The art of flintknapping this weekend

Have you ever wondered how Native Americans survived in the wilderness without any modern tools? If you have, then make sure to attend the flintknapping workshop at the Institute for American Indian Studies on 38 Curtis Road in Washington with Jeff Kalin, a primitive technologist on Saturday, April 28 and Sunday, April 29 from 12 noon to 3 p.m.

About Flintknapping
Flintknapping is the age-old traditional way that Native Americans created sharp-edged tools and weapons from stone. The use of implements made from flint was widely practiced in New England because their survival depended on a material, like flint that could be used to produce sharp tools.

The first step in the flint knapping process is to quarry large pieces of chert or flint. The use of flint to make weapons and tools has been used by humans for at least two million years. The composition of flint when fractured causes it to break into sharp-edged pieces. Native Americans recognized this property of flint and learned how to fashion it into knife blades, spear points, arrowheads, scrapers, axes, drills and other sharp implements using a method known as flintknapping. If these tools were broken or damaged while being used they were sometimes reshaped into smaller tools that could be used in a similar way.

After finding a piece of flint it is hit with a hammerstone to break off a flake to make a tool or weapon. This tool is then roughed out and the general shape is made, this shape is referred to as a preform. The next step entails a striking tool made of an antler, bone or stone that is used to shape the stone into a weapon or tool. This is followed by pressure flaking by pressing an antler or stone end to the edges to sharpen the piece. The implement can be sharpened even more by striking the edge in a downward motion, the thinner the flint, the sharper the tool or weapon.

Flintknapping Workshop with Jeff Kalin, Cherokee

At this workshop, on April 28 and April 29 participants will discover the fascinating history of Native American flintknapping from primitive technologist expert, Jeff Kalin, of Cherokee ancestry. During the workshop, Kalin will explain the historic importance of flintknapping and how it was critical to the well being of the tribe as the implements produced touched every aspect of daily life by providing implements to use in hunting, fishing, making clothes, canoes, and structures.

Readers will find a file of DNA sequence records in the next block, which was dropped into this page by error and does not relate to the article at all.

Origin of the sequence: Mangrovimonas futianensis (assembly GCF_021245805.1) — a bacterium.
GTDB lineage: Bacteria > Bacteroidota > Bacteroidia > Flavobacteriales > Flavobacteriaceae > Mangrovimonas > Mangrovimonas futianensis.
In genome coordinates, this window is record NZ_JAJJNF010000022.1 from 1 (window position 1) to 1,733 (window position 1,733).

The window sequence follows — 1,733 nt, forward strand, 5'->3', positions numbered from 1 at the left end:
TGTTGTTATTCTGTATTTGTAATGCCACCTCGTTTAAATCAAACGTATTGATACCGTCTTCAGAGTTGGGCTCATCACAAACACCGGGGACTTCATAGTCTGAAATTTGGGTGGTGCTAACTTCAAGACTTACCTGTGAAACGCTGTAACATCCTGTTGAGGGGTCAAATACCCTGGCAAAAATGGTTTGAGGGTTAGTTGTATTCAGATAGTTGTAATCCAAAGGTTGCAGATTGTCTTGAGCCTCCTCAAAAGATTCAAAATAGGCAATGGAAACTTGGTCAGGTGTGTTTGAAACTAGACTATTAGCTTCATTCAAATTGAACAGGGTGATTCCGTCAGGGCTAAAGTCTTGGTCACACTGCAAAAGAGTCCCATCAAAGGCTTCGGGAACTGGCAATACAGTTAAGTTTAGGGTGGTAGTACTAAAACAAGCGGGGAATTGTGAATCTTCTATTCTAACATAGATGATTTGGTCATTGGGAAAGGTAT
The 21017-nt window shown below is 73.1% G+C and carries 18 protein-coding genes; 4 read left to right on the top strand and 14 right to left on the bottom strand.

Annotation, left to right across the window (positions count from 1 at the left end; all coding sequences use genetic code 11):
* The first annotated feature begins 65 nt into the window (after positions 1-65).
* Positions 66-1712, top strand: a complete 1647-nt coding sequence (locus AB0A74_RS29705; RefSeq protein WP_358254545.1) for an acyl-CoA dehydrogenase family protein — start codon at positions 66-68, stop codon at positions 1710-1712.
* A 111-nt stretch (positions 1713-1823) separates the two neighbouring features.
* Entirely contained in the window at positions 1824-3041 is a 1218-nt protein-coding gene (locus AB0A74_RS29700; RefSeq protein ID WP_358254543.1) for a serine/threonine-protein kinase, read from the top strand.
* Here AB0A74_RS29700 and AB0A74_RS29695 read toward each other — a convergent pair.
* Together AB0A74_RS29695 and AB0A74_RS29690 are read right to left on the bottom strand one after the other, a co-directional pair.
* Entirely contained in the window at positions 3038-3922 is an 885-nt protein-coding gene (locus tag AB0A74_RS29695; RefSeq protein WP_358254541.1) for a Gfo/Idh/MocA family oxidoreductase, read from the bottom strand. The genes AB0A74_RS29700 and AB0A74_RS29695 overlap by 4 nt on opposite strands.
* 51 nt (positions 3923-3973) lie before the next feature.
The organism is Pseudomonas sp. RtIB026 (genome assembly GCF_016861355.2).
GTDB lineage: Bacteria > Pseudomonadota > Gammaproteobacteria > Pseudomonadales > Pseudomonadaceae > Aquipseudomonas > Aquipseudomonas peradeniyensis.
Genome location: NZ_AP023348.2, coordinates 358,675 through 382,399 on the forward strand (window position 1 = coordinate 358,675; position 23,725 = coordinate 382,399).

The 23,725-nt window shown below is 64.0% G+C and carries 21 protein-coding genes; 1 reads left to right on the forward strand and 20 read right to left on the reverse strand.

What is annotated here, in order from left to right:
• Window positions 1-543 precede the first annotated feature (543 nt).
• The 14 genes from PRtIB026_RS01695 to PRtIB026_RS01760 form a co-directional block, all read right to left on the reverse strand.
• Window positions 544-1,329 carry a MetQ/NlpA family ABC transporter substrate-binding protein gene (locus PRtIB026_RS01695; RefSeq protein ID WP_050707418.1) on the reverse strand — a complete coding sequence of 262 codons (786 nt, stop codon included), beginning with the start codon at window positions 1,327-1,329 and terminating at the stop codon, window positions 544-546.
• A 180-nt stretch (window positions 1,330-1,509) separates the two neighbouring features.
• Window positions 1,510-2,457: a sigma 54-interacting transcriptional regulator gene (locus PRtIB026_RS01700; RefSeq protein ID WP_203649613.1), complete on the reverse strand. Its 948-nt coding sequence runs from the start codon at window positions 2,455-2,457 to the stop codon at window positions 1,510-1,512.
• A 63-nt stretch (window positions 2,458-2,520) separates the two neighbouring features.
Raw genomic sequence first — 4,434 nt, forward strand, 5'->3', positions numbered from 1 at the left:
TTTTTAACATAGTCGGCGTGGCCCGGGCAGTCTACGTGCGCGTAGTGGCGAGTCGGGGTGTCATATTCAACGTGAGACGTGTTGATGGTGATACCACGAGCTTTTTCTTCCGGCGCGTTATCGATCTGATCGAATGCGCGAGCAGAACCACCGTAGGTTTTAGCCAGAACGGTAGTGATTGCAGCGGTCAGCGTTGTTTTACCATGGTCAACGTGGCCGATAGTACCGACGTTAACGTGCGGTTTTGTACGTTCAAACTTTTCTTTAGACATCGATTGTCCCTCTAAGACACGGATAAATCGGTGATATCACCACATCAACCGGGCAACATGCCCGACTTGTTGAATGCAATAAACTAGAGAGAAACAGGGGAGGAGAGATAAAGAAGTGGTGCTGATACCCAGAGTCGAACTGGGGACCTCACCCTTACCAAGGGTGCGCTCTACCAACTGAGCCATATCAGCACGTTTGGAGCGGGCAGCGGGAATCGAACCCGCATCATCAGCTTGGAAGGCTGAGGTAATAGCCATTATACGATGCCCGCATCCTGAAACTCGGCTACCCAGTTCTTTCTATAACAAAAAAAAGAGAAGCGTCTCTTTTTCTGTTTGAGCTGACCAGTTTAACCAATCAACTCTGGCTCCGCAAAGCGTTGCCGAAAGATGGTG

Participants will learn percussion and flaking techniques from Kalin that will turn an ordinary piece of flint into a useful tool. This workshop is best for adults and children 15 and older. Call the Institute at 860-868-0518 or email to reserve your spot because this popular workshop is expected to sell out.

About Jeff Kalin

Jeff Kalin has more than 25 years of experience in the field of primitive technologies and is a consultant to museum curators and archaeologists in the analysis of artifacts. He is a recognized expert in Clovis point replication and other types of stone tools.

He has constructed prehistoric sets and props for filmmakers and his pottery, handcrafted from river clay is in many public and private collections. Kalin has built nearly 200 aboriginal structures, either free-standing or congregated in villages.

The Institute for American Indian Studies

Located on 15 woodland acres the IAIS has an outdoor Three Sisters and Healing Plants Gardens as well as a replicated 16th c. Algonkian Village. Inside the museum, authentic artifacts are displayed in permanent, semi-permanent and temporary exhibits from prehistory to the present that allows visitors a walk through time. The Institute for American Indian Studies is located on 38 Curtis Road in Washington Connecticut and can be reached online or by calling 860-868-0518.

The Institute for American Indian Studies preserves and educates through discovery and creativity the diverse traditions, vitality, and knowledge of Native American cultures. Through archaeology, the IAIS is able to build new understandings of the world and history of Native Americans, the focus is on stewardship and preservation. This is achieved through workshops, special events, and education for students of all ages.

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